There might be certain categories of athletes,they’re young youth athlete, they might have a go-to tendon for that. If they are a recreational athlete, they might have a go-to tendon for that. If they’re 45 or an older, a lot of times surgeons will recommend allografts, that’s just like a blanket across the board. Although, I think that there should still be caution and I think there should be conversation around it. And age not being just the only factor, but also goals and the context of the athlete. This is something that you want to make sure you factor in. When you’re having the conversation around graft options, this should first informally be coming back to a place of your goals, history, age, gender, etc., all factors that play into this decision. And of course, what options are on the table with the surgeon. Usually they have one graft that they recommend is probably the one they do a lot of and are known for. Even if you’re hoping for a patellar tendon, for example, they might have said hamstring.

I think what’s not mentioned here is that this bias influences their opinion and nudging you in that direction. I heard it from ACLer so many times where they talk to their surgeon and they say this graft is best because of X. They give some sort of reasoning behind why that graft choice is better for you. And while it may be true, it might not be true. It’s also the one they like, so they’re of course going to try and recommend it. They’re oftentimes isn’t another option on the table and so that’s where this title comes into play. Is that they might just say like, really this is the graft choice you need to get. And there’s not really a discussion around the other options that exist. A lot of times, because they probably just don’t do the other graft types or maybe they just really love one particular graft type and that’s their expertise and that’s what they’ve been doing for so long. Now that’s not necessarily a wrong thing, of course, but I think that this is something to just consider because a lot of times what we talk about is you want to assess what your options are. But the thing is that sometimes you just don’t get those options. Because as soon as you pick a surgeon, you’re going to be essentially forced into a particular type of graft because that is their background and that is the graft that they recommend. If you think one’s best, but really it’s their bias and preference for what they think is best. You have to do your homework. I’m not saying that what they’re recommending is wrong. Don’t get me wrong here. So I’m not saying that the surgeons are wrong in the sense of like recommending their graft. It can almost eliminate these options and choices that can make it a little bit more simple for you. I don’t think that that is a bad thing, but I think it is bad whenever we don’t do our homework or we just kind of go with the graft type and don’t really doour due diligence to look at some information to assess other options.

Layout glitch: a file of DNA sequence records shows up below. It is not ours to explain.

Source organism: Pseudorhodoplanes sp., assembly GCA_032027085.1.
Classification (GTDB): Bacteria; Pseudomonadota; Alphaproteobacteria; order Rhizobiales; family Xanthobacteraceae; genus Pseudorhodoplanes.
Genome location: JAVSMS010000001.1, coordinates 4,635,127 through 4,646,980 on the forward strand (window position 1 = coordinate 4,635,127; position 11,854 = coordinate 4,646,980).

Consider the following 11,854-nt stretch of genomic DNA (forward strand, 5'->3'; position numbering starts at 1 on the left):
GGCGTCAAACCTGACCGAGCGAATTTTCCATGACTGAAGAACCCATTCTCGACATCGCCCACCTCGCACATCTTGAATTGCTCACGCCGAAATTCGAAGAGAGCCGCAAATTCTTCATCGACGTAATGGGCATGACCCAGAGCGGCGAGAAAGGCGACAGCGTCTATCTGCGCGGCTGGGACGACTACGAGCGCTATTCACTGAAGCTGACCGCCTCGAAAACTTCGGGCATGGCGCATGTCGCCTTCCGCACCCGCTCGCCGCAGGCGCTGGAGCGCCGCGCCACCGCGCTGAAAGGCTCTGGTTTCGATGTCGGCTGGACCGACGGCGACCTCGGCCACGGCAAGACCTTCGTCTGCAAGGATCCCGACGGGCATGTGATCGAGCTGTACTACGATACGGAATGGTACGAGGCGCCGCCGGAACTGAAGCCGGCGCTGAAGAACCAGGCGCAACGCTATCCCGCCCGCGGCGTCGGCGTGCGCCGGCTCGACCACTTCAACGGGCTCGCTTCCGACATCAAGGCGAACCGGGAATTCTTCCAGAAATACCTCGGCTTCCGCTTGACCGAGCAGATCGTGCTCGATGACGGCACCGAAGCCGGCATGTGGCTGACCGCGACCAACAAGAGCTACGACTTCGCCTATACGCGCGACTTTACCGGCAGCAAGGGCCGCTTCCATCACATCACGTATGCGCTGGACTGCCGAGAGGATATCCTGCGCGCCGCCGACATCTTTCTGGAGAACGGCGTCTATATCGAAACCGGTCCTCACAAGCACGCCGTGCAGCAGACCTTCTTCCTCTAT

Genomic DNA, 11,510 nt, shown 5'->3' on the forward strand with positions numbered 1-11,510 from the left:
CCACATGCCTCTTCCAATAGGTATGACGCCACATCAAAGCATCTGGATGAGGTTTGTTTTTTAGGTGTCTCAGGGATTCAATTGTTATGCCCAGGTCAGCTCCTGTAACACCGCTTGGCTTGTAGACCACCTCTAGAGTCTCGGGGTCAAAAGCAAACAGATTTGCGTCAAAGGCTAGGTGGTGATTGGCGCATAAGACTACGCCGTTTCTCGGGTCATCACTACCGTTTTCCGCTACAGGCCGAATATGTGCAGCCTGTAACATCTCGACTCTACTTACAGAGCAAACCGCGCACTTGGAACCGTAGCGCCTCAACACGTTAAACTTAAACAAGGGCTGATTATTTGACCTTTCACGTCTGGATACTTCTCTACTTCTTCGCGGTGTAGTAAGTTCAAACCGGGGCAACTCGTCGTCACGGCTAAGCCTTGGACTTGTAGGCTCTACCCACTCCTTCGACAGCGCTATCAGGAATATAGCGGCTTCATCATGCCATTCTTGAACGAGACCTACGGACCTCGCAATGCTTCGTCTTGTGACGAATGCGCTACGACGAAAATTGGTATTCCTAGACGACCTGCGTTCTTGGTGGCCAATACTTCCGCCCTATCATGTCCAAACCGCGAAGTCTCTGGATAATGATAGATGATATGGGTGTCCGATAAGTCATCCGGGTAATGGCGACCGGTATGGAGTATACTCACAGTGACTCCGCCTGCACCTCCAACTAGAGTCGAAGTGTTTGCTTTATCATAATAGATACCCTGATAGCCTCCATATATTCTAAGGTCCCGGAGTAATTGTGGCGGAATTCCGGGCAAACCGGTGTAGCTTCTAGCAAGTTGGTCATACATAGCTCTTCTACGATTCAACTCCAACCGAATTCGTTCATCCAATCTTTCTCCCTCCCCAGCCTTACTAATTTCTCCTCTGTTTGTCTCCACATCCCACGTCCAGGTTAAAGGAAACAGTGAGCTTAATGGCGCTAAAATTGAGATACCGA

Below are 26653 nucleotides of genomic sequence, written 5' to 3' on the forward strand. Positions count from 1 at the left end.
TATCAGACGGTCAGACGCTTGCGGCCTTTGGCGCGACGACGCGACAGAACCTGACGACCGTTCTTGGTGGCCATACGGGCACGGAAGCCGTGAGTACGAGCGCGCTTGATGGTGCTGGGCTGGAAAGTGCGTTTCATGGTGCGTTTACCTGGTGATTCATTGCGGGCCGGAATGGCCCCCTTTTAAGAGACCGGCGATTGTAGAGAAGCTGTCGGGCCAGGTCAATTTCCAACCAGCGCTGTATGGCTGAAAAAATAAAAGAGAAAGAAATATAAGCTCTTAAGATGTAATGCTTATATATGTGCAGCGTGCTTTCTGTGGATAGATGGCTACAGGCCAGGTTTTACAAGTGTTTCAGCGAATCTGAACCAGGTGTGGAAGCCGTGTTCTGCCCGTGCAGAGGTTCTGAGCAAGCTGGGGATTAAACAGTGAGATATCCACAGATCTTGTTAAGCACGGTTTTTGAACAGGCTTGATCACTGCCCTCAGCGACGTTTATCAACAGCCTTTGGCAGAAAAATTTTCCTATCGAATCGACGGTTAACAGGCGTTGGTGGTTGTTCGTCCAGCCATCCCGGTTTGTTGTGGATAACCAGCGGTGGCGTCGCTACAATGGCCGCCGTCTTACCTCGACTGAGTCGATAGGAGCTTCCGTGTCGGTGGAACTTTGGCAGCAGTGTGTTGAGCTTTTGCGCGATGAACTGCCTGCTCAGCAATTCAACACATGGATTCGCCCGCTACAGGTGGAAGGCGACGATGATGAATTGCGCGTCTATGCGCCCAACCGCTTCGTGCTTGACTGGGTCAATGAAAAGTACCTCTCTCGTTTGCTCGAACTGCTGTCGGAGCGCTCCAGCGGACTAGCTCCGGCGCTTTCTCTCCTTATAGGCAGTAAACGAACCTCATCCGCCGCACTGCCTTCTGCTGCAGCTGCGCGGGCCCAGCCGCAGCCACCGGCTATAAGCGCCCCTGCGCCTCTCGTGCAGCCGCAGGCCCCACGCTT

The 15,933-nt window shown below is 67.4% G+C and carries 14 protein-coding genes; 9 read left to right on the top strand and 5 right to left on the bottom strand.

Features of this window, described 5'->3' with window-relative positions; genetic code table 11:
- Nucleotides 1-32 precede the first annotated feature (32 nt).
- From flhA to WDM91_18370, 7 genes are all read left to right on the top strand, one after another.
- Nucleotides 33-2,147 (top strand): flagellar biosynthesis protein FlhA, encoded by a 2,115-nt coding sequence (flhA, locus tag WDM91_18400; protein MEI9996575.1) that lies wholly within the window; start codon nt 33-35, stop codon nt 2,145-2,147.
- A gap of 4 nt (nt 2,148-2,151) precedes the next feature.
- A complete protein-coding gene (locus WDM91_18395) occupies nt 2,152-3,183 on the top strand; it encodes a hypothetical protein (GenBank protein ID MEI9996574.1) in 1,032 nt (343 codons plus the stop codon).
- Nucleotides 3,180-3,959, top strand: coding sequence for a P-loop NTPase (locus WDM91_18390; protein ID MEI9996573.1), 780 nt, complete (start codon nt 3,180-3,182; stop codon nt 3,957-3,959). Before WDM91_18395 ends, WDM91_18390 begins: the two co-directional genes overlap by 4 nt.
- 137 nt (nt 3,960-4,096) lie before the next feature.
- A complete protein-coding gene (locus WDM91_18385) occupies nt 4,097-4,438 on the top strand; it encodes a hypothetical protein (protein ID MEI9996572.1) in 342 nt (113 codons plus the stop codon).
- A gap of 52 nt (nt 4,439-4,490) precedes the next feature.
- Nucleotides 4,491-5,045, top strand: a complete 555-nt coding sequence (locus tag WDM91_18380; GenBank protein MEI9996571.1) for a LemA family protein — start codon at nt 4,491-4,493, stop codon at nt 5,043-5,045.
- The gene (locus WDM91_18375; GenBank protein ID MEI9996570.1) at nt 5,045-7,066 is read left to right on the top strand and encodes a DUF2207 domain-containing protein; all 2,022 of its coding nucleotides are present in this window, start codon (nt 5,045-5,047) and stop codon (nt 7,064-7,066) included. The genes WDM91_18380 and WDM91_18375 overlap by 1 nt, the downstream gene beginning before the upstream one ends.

And then we have athletes who later on are like, man, I wish I had never gotten this graft if I had known this. Some of that could be picked up by just doing the proper research, whether it’s on the surgeon, whether it’s on the graft type, whether it’s on your sport specifically, or getting some different opinions. This is something that I want to really encourage with this episode, because you have to understand your options as well as the surgeon who have had the reps and the credibility. That is the thing that’s important. 

You want to make sure the surgeon has had good repetitions of ACL’s and you want to make sure that they have really solid credibility. If the surgeon’s only done a handful of ACL’s in the year [?]. But if they’re doing multiple ACL reconstructions weekly, like some of these Atlanta surgeons are, I have some trust in them. And that also goes along with  their philosophy. Do they do return to sport testing? Do they do strength testing? Do they rush athletes to surgery? What is communicated to these athletes as well plays a big role in the relationships and trust I have with certain surgeons, especially locally here in Atlanta. This is something that I do think is important to think about. And while it seems like a lot, do your due diligence. And if that’s one thing you take away from this podcast in general, if you’ve been listening to it for a while, do your research, educate yourself. That’s why this podcast exists is to help you to sift through all the noise because there’s a lot of BS out there in the space. I want you to make sure you do your check on me as well and make sure that what I’m saying is true and honest. This is something that I think we always have to have a little bit of skepticism with anything we encounter, especially with medicine. It’s just one of those things where nowadays we have to just make sure we educate ourselves as best as possible and find reputable sources.